One of the great benefits of a biography series is that readers can become accustomed to a reading level that works for them, and learn about a variety of people without worrying about difficulty or writing style. Some of our favorite biography series are the work of many authors, but even then there's usually a series editor to ensure consistency.
This sameness can also be a pitfall: readers (especially kids) can just get in a rut of breezing through the volumes without growing much or learning a whole lot. If you have kids who read a lot, however, this is potentially the case no matter what they're reading, and at least with a series you can have a pretty good idea where the individual authors will be coming from, whether you're familiar with them or not.
Most of the series we offer are written from a Christian perspective. While many might assume this makes them okay across the board, we do offer a caution: not all of these series offer the same level of discernment. For instance, while the Sowers Biographies are generally very good (and very popular), the editors chose to include a biography about Johnny Appleseed, a known heretic of the Swedenborgian variety.
For the most part, however, we can get behind the series we offer. Our favorite right now is probably the Christian Encounters series, which offers short but incisive biographies of great Christians who may not get as much attention as they should (like St. Patrick, Fyodor Dostoevsky, and William F. Buckley).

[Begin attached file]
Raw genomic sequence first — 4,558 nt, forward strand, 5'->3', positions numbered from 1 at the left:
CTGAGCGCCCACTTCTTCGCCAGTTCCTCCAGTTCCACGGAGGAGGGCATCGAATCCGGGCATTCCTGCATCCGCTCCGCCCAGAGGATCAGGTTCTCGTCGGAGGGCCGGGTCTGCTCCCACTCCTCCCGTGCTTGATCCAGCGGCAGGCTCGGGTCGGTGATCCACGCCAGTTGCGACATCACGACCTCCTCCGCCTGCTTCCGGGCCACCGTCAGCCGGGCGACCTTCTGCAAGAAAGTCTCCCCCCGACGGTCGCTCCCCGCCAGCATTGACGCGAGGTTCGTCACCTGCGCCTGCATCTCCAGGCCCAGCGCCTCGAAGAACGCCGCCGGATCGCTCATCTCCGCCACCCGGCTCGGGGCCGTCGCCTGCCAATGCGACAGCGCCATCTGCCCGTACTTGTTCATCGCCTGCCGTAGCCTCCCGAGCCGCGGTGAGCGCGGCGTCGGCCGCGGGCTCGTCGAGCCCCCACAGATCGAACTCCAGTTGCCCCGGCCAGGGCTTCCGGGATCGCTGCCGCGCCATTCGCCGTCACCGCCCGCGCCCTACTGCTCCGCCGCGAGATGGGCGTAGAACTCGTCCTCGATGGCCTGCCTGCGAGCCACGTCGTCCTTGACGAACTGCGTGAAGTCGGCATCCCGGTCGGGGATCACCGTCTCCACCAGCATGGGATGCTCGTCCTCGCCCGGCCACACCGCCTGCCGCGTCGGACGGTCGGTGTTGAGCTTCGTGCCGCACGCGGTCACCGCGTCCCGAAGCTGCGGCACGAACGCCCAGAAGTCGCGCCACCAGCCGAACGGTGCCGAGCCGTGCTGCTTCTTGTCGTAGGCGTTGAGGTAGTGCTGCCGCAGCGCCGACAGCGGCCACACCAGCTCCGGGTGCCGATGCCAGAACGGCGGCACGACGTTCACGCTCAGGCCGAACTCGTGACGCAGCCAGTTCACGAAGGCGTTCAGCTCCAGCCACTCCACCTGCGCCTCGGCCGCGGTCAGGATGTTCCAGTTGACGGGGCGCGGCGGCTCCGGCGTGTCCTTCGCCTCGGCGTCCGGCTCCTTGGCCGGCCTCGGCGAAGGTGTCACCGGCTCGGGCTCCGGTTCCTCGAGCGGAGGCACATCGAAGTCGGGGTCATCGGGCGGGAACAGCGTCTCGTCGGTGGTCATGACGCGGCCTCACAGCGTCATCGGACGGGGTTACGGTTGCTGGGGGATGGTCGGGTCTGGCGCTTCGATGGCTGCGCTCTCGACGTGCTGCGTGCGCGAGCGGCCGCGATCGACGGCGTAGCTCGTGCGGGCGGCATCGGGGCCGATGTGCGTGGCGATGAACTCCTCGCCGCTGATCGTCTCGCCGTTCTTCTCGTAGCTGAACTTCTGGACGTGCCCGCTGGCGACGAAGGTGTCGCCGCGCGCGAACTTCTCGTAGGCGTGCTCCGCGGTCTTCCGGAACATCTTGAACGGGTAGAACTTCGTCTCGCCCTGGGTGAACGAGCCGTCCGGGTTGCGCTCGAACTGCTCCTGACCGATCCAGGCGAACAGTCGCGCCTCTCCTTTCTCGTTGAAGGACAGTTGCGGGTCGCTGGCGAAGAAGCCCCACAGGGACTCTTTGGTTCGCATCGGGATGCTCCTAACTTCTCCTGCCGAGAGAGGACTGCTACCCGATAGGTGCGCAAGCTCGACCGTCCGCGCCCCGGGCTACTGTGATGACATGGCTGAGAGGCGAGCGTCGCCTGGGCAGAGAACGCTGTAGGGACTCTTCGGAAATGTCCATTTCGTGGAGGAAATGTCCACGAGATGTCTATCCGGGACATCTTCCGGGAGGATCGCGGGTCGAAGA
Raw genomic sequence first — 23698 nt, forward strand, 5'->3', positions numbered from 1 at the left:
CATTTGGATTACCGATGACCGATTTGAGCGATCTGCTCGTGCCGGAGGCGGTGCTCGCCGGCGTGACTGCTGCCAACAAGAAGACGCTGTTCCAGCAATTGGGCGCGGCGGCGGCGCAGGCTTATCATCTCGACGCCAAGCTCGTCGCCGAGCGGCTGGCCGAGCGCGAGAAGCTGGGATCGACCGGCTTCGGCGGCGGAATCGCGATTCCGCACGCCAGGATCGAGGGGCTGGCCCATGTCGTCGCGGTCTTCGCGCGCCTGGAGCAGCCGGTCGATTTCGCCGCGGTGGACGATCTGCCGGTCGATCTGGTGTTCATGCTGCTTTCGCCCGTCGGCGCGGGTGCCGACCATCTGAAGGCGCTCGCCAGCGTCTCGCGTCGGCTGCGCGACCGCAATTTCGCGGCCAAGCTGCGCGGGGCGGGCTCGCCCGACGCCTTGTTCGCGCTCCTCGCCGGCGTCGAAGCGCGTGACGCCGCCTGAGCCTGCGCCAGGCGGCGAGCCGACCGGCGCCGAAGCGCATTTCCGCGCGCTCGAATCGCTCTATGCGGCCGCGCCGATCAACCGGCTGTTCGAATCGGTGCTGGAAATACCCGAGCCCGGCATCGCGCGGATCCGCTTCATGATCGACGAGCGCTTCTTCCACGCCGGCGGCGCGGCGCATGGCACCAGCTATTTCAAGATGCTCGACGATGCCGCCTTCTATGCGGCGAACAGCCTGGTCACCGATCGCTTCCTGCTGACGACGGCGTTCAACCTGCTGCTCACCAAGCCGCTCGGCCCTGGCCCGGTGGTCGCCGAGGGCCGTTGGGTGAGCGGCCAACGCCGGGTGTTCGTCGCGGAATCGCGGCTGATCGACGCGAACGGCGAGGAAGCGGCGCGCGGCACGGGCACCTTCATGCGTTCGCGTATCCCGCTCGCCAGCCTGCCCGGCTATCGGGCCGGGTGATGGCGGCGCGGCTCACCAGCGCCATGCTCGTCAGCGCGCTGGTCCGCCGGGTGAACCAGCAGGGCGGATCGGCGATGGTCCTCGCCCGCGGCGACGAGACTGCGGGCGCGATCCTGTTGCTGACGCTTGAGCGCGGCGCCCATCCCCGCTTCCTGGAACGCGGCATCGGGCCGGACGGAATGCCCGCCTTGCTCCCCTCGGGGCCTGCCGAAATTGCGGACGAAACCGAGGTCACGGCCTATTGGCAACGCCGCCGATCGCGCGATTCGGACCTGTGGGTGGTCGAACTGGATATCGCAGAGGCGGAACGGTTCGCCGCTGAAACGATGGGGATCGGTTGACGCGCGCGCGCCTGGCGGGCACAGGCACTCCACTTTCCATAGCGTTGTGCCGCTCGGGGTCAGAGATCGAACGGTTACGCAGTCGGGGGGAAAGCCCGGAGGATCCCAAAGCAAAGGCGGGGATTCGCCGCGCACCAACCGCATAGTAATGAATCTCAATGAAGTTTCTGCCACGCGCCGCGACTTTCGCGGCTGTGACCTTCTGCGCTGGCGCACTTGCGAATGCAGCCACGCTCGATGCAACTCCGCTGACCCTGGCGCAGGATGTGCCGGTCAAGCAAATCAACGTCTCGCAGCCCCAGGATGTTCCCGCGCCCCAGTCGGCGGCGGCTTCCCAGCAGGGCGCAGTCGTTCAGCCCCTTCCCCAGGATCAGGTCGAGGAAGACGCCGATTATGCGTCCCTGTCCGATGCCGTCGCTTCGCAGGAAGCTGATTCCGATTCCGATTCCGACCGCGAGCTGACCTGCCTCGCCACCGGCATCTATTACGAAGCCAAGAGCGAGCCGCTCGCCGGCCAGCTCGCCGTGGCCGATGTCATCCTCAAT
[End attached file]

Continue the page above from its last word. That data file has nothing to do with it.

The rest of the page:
We do encourage you to mix things up now and then. It's easy to get in a rut, and it's easy to get familiar with an author or group of authors, and then to simply accept everything they say as Gospel truth. Reading across a spectrum of biographies will fill in gaps that may exist in your understanding, and offer different interpretations of people and events.
Review by C. Hollis Crossman
C. Hollis Crossman used to be a child. Now he is a husband and father, teaches adult Sunday school in his Presbyterian congregation, and likes weird stuff. He might be a mythical creature, but he's definitely not a centaur. Read more of his reviews here.
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